After criticizing the use of AI in cinema, director Tim Burton stated in an interview with the British media company BFI that he felt great frustration that the major film production company Warner Bros. used their characters in the latest film “Flash”.
In particular, he was annoyed by the use of “Superman Lives” at the end of the film, Burton’s failed attempt to adapt the Man of Steel as a film. The film, starring Nicholas Cage, was scheduled to be released in 1998, but was canceled due to problems with the script after two years of pre-production and just three weeks before filming began.
The interviewer was clear with the questions: “Do you have any regrets?” To which Burton replied:
“No, I don’t regret anything. But I will say this: When you work on a project for so long and it doesn’t come to fruition, it affects you for the rest of your life. Because you develop a great passion for things and every thing is an unknown journey that leads nowhere. But it’s one of those experiences that stays with you.”
In his revelations, he also spoke in more detail about AI and its overuse by productions:
“But this all leads to another topic of AI, and that’s why I stopped the study. You can take what you did, Batman or whatever, and culturally appropriate it or whatever you want to call it. Even if you are a slave to Disney or Warner Brothers, they can do whatever they want. That’s why in the last years of my life I’ve been quietly rebelling against all of this.”
The director had previously criticized the use of AI to appropriate his own art.
Burton is known for the fact that his works were mainly produced by large production companies such as Disney or Warner. “Batman”, “Batman Returns”, “Corpse Bride” and “Frankenweenie” were all produced by large production companies.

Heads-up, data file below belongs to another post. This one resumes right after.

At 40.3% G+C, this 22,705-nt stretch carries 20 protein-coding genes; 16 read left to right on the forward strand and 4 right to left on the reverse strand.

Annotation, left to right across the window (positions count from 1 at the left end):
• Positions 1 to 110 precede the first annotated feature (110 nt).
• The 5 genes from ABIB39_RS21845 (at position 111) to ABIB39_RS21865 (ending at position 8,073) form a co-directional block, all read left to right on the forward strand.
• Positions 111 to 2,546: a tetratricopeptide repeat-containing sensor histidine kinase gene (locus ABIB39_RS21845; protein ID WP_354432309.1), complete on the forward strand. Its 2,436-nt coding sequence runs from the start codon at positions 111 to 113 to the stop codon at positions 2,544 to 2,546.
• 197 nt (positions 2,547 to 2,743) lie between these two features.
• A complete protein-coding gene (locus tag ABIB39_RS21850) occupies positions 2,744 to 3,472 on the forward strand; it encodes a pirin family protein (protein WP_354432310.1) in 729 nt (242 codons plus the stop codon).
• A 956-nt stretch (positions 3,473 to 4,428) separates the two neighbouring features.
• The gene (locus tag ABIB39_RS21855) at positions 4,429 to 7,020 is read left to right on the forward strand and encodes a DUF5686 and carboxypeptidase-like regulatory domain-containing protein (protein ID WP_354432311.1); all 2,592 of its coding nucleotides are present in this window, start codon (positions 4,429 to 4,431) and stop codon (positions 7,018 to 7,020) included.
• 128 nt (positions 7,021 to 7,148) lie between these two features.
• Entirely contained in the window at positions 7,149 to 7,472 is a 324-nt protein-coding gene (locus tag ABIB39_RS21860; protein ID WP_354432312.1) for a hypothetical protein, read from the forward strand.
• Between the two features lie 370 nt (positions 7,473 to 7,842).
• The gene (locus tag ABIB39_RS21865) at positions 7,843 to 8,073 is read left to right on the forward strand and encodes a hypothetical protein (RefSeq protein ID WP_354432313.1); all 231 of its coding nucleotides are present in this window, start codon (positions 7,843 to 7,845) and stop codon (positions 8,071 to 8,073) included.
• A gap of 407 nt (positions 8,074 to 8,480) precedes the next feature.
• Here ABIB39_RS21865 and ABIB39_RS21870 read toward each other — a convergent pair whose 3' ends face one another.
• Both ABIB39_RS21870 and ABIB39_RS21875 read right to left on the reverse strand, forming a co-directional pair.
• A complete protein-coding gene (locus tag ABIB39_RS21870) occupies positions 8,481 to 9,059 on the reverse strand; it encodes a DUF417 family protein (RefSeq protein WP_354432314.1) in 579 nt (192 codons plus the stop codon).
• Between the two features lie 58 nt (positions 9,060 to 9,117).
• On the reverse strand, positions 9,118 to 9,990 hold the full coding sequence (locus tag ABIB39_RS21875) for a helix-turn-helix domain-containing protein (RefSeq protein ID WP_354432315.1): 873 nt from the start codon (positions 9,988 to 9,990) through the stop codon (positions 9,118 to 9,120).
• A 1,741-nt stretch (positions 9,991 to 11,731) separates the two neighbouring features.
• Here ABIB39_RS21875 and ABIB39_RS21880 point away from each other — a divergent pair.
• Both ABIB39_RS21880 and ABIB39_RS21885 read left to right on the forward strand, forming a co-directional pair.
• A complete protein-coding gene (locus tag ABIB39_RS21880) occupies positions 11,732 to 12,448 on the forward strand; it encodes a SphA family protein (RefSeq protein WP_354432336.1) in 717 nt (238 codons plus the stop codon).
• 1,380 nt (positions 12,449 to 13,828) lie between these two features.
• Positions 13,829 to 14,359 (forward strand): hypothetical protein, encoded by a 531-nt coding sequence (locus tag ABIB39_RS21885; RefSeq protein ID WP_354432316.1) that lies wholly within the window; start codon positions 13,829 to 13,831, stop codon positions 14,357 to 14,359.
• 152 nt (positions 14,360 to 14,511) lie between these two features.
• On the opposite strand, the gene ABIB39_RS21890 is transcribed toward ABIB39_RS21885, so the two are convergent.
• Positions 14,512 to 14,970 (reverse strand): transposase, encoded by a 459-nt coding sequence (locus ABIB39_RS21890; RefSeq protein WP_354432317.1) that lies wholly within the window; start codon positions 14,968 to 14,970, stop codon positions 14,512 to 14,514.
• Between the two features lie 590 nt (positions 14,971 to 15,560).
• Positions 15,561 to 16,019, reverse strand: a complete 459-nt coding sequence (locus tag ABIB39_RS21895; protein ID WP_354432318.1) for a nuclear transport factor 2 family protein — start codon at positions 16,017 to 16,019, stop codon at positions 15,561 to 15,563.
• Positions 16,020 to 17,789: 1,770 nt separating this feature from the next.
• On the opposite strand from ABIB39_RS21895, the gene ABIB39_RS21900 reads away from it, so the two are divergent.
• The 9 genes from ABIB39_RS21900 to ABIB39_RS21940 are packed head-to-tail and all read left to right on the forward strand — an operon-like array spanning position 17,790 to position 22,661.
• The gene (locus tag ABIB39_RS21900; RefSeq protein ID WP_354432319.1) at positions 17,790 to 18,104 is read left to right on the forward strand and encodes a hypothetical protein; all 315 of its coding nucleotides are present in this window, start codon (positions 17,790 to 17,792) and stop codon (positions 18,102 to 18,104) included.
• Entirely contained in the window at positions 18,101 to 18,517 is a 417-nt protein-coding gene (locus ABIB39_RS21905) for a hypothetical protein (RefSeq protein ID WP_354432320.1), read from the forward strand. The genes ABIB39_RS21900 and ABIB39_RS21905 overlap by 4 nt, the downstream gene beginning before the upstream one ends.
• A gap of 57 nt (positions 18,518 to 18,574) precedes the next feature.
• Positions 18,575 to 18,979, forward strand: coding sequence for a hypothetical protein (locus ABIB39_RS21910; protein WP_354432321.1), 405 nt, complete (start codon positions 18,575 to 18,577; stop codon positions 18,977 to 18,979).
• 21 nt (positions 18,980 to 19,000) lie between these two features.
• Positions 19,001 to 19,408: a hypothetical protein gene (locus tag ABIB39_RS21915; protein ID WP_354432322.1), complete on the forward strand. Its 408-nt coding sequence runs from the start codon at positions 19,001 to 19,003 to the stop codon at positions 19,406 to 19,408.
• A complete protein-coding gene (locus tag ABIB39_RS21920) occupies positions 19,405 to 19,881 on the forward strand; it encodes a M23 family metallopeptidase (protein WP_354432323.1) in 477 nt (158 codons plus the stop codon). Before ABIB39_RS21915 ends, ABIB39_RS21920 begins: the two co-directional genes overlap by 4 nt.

Nevertheless, Burton is not so critical of his experiences. He still fondly remembers his time directing Batman and admits that both he and Michael Keaton, the Dark Knight himself; They considered this time “precious”. Still, he admits that he felt some pressure from Warner when directing these films:
“Well, the studio was in a similar situation to Disney before, they found me very “weird.” They had enough of me. “I think I pissed off McDonalds or something.”
The last comment refers to a particular experience while promoting Batman Returns. For the second Dark Knight film, Warner gave Burton more creative freedom, which led to him adding more gothic and dark elements to the film. However, toy promotions at McDonald’s advertised that the film was suitable for the whole family. When parents saw the film, they criticized the dark and inappropriate themes for children. This led to Warner abandoning Burton and pursuing a lighter, more entertaining vision for the upcoming Batman films directed by Joel Schumacher.
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